By Sally Heathcote
As the Queen celebrated her Platinum Jubilee last weekend some people may have forgotten that she visited Broken Hill in the very early days of her reign in 1954 and the significance this has for one of our most beloved institutions.
On the 18 March 1954 the Queen and the Duke of Edinburgh flew into Broken Hill for just a few hours and were met by streets decorated with flags and banners and a crowd estimated to be up to 40,000.
Patients were wheeled out on to the hospital lawns and many people were given the day off work to cheer and wave as the royal couple made their way down Argent Street in an open vehicle accompanied by marching bands.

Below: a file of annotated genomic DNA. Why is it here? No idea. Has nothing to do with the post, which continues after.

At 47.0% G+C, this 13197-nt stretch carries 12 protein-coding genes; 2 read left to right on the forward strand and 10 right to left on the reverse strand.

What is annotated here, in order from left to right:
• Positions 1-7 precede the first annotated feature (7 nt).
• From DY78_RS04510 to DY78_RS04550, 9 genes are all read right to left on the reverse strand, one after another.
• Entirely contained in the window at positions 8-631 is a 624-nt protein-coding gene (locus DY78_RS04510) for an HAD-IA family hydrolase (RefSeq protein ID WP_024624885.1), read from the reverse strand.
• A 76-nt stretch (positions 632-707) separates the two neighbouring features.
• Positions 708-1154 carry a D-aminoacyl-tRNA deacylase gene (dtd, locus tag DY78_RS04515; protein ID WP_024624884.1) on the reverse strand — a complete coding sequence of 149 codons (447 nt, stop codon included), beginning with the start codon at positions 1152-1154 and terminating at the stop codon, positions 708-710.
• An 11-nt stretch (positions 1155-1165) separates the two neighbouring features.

The Queen’s major activity of the day (although she also made a comfort stop at a Zinc Corporation guest house) was a visit to the Flying Doctor Service where she spoke over the wireless to an apparently nervous Mrs Mitchell from Muloorina, on Lake Eyre.
In a later speech she praised the people of Broken Hill and of the outback for their fortitude, courage, humour, and friendliness.
Most importantly during her visit the Queen granted the Flying Doctor Service with a royal charter, the right to use the prefix ‘royal’ becoming the Royal Flying Doctor Service (RFDS) we still know today.
This brought immediate international attention both to Broken Hill and to the then pioneering work of the RFDS.